He does not request a remedy to “a catastrophic decision within its [the Catholic Church’s] own past.” But, instead encourages an approach that may create a means to save the Church from remaining “lamentably divided.” He stresses that the only way for Christianity to become itself again is to work in dialog with other ecclesial communities. The Church needs to work passed its tainted view that every discussion with a Protestant is a discussion with a heretic, and instead needs to realize that Protestantism may have some sight into the Church’s own progression (an example is shared on page 19 of Roman Catholics adopting a mass similar to Luther’s 400 years after his change in practice).
“What is presented in this book is the result of research stimulated by reflections like these… Protestants are not always those who appear to be so. It is one thing to protest one’s faith and another thing altogether to be more papist than the pope. My aim here is to put to rest once and for all the idea of the ‘protestantization’ of the Church.” And, where better to begin than with the life of The Protestant himself, Martin Luther? “Luther is today for Catholic theology a witness to the common faith, for the past as well as for the future; he is our ‘common master,’ as Cardinal Willebrands said.”
The first premise of Olivier’s case is the inseparability of Luther and the Reformation from the current understanding of faith. He also distinguishes the difference of Luther being “the man of the Reformation” rather than “the man of the schism.” It was not a rebellious revolt that the son of a miner had established, but a “disagreement about the higher interests of faith.” “Luther lived only for faith… nothing else in his life mattered.”
This led to the inevitable crisis that would cause a fundamental change needed in the papal Church. But, this crisis had become “miscarried; instead of being a renovation of the one Church, it ended in the Church’s division.” It was too soon for the stubborn papists.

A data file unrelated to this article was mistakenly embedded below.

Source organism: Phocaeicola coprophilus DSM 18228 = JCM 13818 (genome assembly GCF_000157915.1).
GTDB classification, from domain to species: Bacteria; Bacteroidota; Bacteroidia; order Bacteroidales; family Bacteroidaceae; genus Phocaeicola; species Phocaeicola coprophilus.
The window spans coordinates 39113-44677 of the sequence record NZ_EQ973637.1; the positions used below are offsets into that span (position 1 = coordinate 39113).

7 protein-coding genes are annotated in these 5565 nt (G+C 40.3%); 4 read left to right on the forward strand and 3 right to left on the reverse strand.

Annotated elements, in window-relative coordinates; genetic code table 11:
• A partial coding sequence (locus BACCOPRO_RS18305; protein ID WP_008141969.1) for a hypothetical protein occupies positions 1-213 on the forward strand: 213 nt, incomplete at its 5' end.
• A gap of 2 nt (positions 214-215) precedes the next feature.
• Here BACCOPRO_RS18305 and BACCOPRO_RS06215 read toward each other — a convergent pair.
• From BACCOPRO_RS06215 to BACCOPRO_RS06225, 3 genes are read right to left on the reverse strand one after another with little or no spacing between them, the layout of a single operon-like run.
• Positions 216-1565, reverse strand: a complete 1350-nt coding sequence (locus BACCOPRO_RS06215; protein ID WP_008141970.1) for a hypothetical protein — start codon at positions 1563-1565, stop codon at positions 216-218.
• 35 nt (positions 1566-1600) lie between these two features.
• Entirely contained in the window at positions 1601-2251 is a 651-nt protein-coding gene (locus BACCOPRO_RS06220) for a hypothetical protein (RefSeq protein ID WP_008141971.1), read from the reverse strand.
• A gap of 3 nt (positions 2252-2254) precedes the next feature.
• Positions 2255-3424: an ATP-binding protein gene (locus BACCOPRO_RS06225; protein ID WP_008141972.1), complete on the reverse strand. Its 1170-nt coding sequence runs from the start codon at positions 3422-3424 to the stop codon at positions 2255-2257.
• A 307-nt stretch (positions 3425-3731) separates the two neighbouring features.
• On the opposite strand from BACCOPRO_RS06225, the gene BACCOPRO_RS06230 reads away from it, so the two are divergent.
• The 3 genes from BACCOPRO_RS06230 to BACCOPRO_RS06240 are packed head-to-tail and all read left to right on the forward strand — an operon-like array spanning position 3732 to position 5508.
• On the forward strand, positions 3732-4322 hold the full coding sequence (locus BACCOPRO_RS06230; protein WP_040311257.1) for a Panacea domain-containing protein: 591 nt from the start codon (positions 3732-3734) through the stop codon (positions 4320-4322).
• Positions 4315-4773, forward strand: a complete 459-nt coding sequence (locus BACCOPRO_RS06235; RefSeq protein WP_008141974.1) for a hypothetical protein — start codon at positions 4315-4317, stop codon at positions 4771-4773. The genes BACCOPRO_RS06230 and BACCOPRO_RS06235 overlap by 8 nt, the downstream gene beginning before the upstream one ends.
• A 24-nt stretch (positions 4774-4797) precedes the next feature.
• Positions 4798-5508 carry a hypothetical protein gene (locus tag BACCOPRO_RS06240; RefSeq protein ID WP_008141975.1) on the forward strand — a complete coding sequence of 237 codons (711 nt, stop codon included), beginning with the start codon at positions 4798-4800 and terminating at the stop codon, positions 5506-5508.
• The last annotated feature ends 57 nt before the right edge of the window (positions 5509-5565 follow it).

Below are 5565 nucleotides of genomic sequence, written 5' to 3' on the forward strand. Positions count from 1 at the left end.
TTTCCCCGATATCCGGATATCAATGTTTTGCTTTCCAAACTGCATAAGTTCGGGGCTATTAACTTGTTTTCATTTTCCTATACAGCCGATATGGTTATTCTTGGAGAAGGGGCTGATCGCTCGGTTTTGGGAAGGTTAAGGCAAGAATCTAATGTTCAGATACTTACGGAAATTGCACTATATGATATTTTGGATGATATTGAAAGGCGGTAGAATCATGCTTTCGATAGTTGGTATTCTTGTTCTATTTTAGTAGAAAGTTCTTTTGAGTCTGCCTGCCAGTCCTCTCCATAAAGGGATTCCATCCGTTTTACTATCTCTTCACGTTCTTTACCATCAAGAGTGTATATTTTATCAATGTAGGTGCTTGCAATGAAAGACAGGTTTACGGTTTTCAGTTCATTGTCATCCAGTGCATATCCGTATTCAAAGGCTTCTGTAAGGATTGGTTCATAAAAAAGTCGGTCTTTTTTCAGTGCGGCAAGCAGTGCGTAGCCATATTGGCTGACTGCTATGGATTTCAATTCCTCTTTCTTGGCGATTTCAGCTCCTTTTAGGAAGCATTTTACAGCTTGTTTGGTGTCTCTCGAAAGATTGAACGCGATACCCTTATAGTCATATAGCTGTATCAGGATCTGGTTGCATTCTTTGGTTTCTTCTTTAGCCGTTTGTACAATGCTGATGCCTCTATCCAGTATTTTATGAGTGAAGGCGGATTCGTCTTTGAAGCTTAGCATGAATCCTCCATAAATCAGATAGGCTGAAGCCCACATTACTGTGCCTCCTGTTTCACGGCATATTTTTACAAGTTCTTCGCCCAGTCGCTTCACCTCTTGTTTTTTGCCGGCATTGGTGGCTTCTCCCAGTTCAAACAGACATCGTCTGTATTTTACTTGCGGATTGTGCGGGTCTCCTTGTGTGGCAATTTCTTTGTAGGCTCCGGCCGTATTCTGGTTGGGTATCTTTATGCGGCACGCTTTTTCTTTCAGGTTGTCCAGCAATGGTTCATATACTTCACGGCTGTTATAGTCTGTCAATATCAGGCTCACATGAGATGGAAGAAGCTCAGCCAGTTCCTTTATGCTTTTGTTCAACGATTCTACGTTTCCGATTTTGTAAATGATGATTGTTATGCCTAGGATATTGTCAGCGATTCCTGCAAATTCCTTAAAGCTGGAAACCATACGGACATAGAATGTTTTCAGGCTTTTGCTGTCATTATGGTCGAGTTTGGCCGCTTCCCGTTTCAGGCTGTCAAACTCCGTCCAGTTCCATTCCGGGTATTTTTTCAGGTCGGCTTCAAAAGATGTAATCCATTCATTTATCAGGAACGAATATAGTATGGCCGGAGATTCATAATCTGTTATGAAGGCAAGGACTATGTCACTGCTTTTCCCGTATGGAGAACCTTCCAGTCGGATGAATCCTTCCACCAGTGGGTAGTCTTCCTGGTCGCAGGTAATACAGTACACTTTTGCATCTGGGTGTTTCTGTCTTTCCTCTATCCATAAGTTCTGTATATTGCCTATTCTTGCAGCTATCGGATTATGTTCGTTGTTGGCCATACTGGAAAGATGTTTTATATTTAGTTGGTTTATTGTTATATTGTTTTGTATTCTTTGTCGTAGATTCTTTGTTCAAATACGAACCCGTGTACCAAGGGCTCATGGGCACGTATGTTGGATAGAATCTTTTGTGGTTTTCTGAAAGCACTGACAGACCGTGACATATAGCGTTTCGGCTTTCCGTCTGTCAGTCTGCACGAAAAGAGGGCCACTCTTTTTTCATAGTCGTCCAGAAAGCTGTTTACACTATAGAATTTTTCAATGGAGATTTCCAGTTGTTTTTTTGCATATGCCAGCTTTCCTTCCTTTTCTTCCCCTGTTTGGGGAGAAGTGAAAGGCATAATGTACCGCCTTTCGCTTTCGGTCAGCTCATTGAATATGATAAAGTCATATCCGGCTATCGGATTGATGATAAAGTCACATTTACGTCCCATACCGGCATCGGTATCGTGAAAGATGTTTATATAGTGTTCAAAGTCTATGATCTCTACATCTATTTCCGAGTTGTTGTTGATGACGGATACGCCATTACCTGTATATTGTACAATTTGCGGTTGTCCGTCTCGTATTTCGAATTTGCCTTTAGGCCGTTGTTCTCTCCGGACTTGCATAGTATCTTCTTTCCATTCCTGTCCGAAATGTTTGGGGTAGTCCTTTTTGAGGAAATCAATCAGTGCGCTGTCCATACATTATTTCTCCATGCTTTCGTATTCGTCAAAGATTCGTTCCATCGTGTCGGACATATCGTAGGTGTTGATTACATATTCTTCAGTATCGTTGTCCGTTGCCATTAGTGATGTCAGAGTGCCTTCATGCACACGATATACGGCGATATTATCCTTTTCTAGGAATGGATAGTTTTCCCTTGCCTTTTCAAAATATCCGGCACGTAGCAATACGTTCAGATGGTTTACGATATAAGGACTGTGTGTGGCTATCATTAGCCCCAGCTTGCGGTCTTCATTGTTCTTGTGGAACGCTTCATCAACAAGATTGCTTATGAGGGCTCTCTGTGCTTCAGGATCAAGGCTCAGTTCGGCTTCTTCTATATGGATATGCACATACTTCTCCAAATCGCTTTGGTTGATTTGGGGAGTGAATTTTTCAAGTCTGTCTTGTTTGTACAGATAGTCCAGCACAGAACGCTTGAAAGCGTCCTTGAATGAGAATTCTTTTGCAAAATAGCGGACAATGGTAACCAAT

Olivier’s book continues with a discussion of Luther’s view of the Gospel, the “central belief which gives form and significance to everything else.” It follows with the “Problem of Salvation,” a section explaining how Luther’s view needed to change in order to see the grace of the Gospel within the Church. Here, he discovered mercy and justification by faith in Jesus Christ. This did not mesh with a broken church.
Olivier’s end-goal is to “liberate” the Gospel within the Church. To do this, “The Church must find once more the dual form of discourse which is indispensable to her transmission of the message which is hers and which she alone can deliver… The Christ who is present in His Word must be liberated… The Church has no other ‘power’ than the Word of the Gospel.” “Luther lived only to plead within the Church for a new union with Christ.” Today, this union must go further than denominational walls. This is not to accept heresy, but to witness the body of Christ as a whole once again.
 Olivier, 18.
 Ibid., 19.
 Ibid., 21.
 Ibid., 25-26, 33.
 Ibid., 39.
 Ibid., 167-168.